There is no doubt it’s a difficult world. Instead of romanticizing your childhood and tech shaming kids accept that technology is very much a part of their life. Technology is here to stay. Embrace it. Accept it. You don’t have a choice.
But, here is what you can do.
My son drove me bananas constantly playing video games. He was either on his laptop, on his phone or even both. Now that he’s gone, I am reliving the tech agony with my 10 year old niece. I have to pick her up from school on Mondays and Tuesdays. Immediately after getting in the car she’s plugged her beats in her ears (which I bought her, shame on me) and is glued to her iPhone. This is what I do now.
- Greet. I hug my niece and say hi.
- Ask. Next, I start asking a series of questions to keep her from putting those darn beats in her ears. She loves her little sister so I always ask her about Baby Pao.
- Share. While she’s wrapping up the details I have my phone in hand waiting for her to finish and get to share with her. She’s a dancer and we love music. I always have a new song for her to play. After, we listen to my song I tell her to search for a song she’s into on Spotify. I also make her save the song to our Spotify playlist.
By the time all that happens, we’ve arrived at our favorite boba place and spend time talking to the kids that work there. Sharing is important to keeping the tech Boogey away. Yet we are to blame for enabling it. We use technology as a babysitter and time waster. Which brings me to my second point.
Be a model parent. I’m so guilty of watching tv while working on my laptop only to be pinning my life away on Pinterest. I happened to walk into the living room only to catch my niece doing the same thing. She was on her phone and had the TV on the Disney channel. When I asked her what she was doing she replied I’m watching both. Consequently, I asked her to choose one. If you want your kids to get off their iPads then you should too. If you want them to go outside and play then go outside with the. Better yet, create free zones.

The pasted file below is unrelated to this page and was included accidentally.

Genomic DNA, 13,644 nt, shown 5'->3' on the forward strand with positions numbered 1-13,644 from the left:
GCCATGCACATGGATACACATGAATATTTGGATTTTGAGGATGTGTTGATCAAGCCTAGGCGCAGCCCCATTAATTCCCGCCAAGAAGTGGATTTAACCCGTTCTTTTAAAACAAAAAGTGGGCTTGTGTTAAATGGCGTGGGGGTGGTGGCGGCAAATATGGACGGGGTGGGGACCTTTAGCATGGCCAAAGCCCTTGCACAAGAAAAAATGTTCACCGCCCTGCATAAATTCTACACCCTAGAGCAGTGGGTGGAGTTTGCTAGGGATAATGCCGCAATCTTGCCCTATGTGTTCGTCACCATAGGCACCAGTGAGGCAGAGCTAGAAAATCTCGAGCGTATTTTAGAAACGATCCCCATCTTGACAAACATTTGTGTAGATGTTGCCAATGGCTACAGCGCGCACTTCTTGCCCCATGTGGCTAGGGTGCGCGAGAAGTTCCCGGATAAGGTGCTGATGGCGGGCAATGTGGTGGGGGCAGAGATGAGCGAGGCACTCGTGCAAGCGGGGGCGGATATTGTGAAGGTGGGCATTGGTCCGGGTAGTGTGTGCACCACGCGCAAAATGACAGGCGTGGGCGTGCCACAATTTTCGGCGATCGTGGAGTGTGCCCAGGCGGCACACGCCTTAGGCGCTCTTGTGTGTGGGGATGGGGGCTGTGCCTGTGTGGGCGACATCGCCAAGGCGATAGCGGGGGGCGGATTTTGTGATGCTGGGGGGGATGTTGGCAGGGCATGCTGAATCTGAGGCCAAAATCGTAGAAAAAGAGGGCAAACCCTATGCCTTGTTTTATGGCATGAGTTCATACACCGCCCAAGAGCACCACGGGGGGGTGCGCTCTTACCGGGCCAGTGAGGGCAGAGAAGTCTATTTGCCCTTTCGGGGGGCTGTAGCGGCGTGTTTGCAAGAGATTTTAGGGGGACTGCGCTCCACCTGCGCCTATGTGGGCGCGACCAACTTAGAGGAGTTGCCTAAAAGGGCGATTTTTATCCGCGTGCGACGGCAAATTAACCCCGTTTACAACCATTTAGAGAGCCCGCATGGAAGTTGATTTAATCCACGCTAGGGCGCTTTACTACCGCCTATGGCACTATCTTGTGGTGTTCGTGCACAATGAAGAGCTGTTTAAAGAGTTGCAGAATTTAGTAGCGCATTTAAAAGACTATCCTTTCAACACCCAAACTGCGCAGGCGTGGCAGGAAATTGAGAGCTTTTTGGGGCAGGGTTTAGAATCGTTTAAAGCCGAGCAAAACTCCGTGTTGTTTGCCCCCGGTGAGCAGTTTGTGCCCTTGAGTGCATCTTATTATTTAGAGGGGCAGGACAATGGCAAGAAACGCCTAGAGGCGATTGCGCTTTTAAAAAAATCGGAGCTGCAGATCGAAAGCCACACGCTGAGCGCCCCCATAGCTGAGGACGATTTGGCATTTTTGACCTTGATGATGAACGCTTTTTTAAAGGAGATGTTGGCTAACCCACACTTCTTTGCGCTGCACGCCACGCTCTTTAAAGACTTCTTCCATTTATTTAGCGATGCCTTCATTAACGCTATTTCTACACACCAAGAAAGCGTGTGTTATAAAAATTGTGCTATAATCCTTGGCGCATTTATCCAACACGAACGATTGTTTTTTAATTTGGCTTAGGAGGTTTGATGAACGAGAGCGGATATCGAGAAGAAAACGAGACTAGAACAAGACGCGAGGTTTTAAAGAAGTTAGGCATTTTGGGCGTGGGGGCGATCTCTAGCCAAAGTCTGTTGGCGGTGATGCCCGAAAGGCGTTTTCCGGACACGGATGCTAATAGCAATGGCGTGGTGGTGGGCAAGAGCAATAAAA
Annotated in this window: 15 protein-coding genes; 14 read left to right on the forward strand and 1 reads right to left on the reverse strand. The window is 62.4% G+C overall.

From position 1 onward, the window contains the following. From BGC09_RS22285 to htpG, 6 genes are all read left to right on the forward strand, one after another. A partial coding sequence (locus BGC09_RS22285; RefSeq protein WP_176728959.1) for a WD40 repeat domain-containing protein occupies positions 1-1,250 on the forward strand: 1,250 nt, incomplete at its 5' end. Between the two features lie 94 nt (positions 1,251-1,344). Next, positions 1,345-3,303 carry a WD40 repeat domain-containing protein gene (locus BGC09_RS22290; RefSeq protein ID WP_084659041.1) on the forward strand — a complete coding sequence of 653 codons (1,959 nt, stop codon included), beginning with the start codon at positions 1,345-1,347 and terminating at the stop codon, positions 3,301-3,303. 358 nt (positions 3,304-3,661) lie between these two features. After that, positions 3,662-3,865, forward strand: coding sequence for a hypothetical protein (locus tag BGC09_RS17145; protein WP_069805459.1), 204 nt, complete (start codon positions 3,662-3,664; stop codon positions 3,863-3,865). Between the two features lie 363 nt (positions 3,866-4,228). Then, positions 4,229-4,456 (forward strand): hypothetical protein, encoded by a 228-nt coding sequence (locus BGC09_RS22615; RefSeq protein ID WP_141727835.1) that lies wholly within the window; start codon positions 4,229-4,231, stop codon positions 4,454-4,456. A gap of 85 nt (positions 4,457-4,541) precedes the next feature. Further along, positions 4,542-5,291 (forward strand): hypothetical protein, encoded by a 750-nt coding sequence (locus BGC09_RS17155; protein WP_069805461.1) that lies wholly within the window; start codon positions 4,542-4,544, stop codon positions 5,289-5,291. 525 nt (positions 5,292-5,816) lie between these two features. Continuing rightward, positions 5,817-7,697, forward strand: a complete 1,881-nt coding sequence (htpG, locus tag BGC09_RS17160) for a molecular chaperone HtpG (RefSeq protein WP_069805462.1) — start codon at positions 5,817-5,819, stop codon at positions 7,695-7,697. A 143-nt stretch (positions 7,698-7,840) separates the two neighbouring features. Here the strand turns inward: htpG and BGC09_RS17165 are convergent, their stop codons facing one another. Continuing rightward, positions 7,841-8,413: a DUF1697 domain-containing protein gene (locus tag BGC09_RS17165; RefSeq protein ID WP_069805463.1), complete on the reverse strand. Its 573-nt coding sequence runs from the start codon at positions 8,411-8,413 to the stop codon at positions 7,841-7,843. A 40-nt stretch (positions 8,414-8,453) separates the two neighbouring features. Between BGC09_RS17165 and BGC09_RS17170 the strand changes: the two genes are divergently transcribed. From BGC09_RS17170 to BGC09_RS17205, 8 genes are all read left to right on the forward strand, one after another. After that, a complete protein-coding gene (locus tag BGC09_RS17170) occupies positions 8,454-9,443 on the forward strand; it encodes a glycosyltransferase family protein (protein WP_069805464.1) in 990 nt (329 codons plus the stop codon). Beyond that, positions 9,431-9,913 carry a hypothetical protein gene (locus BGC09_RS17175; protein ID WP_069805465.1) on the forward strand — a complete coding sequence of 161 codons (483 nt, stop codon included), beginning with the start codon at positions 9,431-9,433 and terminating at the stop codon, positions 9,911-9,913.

This one will banish the tech Boogey for good. In my house, we don’t use our phones and iPad during family dinner. If we go out to eat our phones are put up. Especially when I take my niece out for lunch after school. If you are watching tv together have a one technology at a time rule. Designate how and when kids can use their tablets, smartphones, and laptops after they get home from school. Most importantly set up a time each week where everyone is outside for at least 15 minutes. Go for a walk. Walk the pets together as a family. Find something to create a tech-free zone together as a family.
Ask yourself is my child happy, healthy, and well loved. If the answer is yes, then we need to stop tech shaming kids. Your lack of willingness to teach a child how to use technology responsibly will bring back the boogeyman.
BEAM by EyeClick is the future of VR and augmented reality. The award-winning, innovative platform engages children through tailored games. BEAM helps early learning centers provide an immersive education, while encourages children to indulge in physical activities to work up a healthy appetite for learning. Learn more about BEAM